Catholic Bishops Kizza Besigye protest
Catholic Bishops condemns police brutality against Besigye + Mak students. File Photo

Police brutality on Besigye: Catholic Bishops say it’s a violation of human rights and abuse of power by state officials

Catholic Bishops fraternity in Uganda has condemned the violent and brutal response of Police Officers to Makerere University student’s recent protests and protests by politician Kizza Besigye.

In their remarks, the Bishops said that the brutality and force exerted by security officers in arresting students, and politicians who had formed a protest was a violation of human rights and uncalled for, in addition to brutalising journalists who were covering the events.

Joseph Anthony Zziwa, the Bishop of Kiyinda Mityana Diocese and the Chairperson of Uganda Episcopal Conference signed a statement indicating abuse of power by State Officials, following the brutal arrest of students’, journalists and some opposition politicians.

The statement dated 8, November 2019, also urged State Security Officials to respect the Constitution of Uganda, particularly articles 24 and 44(a) of the Constitution of Uganda.

According to these articles, human rights and dignity must be respected. The same articles prohibit torture and inhuman treatment of human beings in Uganda.

“The same Constitutional Provisions guarantee the right to protection from inhuman and degrading treatment by prohibiting any forms of torture or cruel, inhuman or degrading treatment or punishment,” the statement stated.

Certainly, the Bishop said that the section of people in disagreement as far as the matter is concerned should seek out dialogue other than violence. However, they acknowledged legislators for condemning the inhuman acts portrayed by security officers in handling civilians fighting for their rights.

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In addition, the Bishops called upon the government to promote dialogue, such that Uganda becomes a conducive place to live in by every citizen, in total peace and freedom.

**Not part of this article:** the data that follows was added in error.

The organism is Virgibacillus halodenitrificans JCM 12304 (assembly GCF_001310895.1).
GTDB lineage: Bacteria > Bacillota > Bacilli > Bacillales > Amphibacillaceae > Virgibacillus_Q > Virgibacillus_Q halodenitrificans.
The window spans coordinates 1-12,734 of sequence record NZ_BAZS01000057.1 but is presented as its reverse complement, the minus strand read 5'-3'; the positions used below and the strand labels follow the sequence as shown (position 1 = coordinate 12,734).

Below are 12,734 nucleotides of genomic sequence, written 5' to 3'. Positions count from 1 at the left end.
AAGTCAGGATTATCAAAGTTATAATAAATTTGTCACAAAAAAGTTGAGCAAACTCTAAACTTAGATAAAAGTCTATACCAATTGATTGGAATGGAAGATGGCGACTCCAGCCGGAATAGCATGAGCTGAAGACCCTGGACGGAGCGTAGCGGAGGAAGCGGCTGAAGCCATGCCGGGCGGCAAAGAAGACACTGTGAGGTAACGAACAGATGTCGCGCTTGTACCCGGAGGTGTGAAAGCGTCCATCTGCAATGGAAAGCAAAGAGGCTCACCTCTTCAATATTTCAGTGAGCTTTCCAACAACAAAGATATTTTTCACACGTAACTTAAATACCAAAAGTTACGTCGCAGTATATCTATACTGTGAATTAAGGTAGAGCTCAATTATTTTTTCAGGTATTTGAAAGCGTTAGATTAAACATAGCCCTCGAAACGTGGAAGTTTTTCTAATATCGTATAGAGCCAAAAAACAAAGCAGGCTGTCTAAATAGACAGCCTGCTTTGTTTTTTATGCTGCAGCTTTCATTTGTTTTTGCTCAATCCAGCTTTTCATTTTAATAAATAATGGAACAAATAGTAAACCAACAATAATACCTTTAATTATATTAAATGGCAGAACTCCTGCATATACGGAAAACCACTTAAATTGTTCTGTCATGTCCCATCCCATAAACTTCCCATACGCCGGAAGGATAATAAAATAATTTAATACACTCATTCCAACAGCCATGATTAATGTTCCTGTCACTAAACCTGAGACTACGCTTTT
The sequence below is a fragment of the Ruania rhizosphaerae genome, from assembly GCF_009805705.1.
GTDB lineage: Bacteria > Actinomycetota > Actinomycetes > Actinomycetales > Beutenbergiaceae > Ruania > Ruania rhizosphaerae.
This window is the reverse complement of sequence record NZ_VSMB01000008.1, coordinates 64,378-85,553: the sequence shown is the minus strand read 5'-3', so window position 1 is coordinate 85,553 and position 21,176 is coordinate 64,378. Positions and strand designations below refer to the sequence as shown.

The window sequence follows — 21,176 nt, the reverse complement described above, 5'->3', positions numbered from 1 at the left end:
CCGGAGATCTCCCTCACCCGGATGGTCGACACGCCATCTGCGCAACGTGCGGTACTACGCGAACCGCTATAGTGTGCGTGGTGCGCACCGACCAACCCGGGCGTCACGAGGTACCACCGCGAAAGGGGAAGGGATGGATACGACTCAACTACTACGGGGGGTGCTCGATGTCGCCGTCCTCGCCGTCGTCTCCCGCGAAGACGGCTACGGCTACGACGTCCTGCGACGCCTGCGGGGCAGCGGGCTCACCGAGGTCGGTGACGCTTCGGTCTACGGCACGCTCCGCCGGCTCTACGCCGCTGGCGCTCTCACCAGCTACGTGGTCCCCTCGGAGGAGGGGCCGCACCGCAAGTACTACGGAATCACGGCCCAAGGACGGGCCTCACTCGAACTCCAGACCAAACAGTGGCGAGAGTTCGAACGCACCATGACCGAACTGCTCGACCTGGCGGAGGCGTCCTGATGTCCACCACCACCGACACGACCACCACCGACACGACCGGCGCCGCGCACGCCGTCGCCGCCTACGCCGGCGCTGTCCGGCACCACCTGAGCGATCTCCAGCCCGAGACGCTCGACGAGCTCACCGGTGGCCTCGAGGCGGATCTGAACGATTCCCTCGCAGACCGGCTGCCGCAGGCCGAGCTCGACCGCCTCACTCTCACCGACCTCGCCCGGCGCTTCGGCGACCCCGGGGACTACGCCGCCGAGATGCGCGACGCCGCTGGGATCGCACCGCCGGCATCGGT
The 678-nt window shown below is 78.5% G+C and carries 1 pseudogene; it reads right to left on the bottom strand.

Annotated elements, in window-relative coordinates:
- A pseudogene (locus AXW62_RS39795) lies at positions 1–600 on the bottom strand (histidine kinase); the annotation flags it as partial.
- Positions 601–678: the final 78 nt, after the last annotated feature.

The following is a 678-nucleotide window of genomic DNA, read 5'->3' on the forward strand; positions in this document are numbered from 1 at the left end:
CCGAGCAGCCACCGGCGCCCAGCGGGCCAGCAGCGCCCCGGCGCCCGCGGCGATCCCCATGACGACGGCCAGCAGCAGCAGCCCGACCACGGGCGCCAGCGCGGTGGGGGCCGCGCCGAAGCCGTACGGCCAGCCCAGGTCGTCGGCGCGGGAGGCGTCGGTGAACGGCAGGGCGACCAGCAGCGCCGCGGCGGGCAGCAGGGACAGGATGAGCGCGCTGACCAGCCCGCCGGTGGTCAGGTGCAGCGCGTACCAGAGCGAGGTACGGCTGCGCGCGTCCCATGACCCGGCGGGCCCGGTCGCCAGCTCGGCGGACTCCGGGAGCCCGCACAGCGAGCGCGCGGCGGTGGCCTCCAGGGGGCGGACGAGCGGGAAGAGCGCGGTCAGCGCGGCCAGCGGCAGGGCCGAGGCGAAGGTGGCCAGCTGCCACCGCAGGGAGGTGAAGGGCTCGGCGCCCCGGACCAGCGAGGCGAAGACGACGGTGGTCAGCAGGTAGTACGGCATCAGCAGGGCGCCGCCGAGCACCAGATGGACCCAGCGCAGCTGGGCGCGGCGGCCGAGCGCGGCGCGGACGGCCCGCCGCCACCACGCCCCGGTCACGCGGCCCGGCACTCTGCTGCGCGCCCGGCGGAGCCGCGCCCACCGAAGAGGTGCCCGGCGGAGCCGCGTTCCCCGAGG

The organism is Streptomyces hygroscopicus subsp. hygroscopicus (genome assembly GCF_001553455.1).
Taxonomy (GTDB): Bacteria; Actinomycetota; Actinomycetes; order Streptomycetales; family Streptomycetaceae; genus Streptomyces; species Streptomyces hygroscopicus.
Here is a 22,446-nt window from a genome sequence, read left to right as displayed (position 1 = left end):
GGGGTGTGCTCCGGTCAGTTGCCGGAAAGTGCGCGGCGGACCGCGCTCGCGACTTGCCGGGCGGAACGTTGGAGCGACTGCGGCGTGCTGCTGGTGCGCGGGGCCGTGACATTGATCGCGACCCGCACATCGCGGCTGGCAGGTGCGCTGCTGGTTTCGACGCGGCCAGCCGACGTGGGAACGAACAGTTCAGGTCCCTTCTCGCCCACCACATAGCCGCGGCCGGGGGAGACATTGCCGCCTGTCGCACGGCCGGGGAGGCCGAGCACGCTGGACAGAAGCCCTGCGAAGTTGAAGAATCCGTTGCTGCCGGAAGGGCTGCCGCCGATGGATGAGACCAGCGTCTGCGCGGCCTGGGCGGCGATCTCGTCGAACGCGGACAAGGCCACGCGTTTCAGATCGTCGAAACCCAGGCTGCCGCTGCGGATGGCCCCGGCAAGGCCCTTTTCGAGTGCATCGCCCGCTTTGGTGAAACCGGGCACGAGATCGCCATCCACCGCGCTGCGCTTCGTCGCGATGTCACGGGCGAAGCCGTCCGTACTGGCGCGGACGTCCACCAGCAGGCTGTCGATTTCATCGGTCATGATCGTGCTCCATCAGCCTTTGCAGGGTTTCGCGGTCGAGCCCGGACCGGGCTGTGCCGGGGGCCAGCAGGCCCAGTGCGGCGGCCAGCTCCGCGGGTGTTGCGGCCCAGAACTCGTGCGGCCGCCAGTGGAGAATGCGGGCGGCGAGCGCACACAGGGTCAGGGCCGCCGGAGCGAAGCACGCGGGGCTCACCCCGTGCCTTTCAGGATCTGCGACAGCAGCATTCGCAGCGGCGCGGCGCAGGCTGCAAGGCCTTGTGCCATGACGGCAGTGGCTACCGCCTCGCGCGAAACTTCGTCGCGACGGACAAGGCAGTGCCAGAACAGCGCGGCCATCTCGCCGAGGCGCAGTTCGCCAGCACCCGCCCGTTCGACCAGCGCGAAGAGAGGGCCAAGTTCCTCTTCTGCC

“It will not help to make our country a family where everybody cannot live in peace and harmony. We, therefore, call upon the government to promote dialogue and to always listen to the grievances of its citizens,” the Bishops stated.

Also, they urged institutions, communities and individuals to always seek out peaceful ways of settling issues rather than opting for violence all the time. And respect for the rule of law in the country.

The remarks resulted from the Assembly of the Uganda Episcopal Conference held between 4-8th of November 2019 and released to the public through a press meeting held on Sunday 10, November by the Social Communication Executive Secretary, father Philip Odii.

Last month Makerere University students engaged in a serious protest that caused standoff to the university’s business. 

The protest that began on Tuesday 22, October 2019, and lasted for close to two weeks, follows a 15 per cent cumulative tuition fee increment policy, over the next five years, approved by the university council, the overall governing body of the institution.

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The protests at Makerere University began as a peaceful female demonstration, but late on, police and army took over.

The Army was seen forcefully entering halls of residences hitting a numbery of students, with many being hospitalised after they were allegedly brutalised by the military.

“There were chances of serious destruction of property. Female protestors were being fronted as shields and eventually, male protestors would join,” Enanga noted.

Three journalists covering the protests were arrested on Tuesday 29, October, after police fired teargas at them, and taken to an unknown destination. These include; a BBC correspondent, Chris Ssemakula of BBS Telefiyina and Laurence Kitata of Bukedde Olupapula and others were injured and hospitalised.

However, after some time, the university bowed down to pressure from students and revised the 15 per cent cumulative tuition policy, following president Museveni’s orders asking the two parties to sit and resolve the matter.

As a result of the protest, many students sustained injuries and others suspended from the institution waiting for the final judgement from the University’s Disciplinary Committee on the case charged against them.